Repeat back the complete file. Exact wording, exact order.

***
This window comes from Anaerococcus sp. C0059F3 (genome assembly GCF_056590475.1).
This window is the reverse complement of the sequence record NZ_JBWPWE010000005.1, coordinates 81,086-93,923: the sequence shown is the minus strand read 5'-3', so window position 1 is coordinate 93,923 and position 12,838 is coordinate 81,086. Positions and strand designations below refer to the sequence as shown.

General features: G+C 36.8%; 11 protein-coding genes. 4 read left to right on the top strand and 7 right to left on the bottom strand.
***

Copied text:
This window comes from Anaerococcus sp. C0059F3 (genome assembly GCF_056590475.1).
This window is the reverse complement of the sequence record NZ_JBWPWE010000005.1, coordinates 81,086-93,923: the sequence shown is the minus strand read 5'-3', so window position 1 is coordinate 93,923 and position 12,838 is coordinate 81,086. Positions and strand designations below refer to the sequence as shown.

General features: G+C 36.8%; 11 protein-coding genes. 4 read left to right on the top strand and 7 right to left on the bottom strand.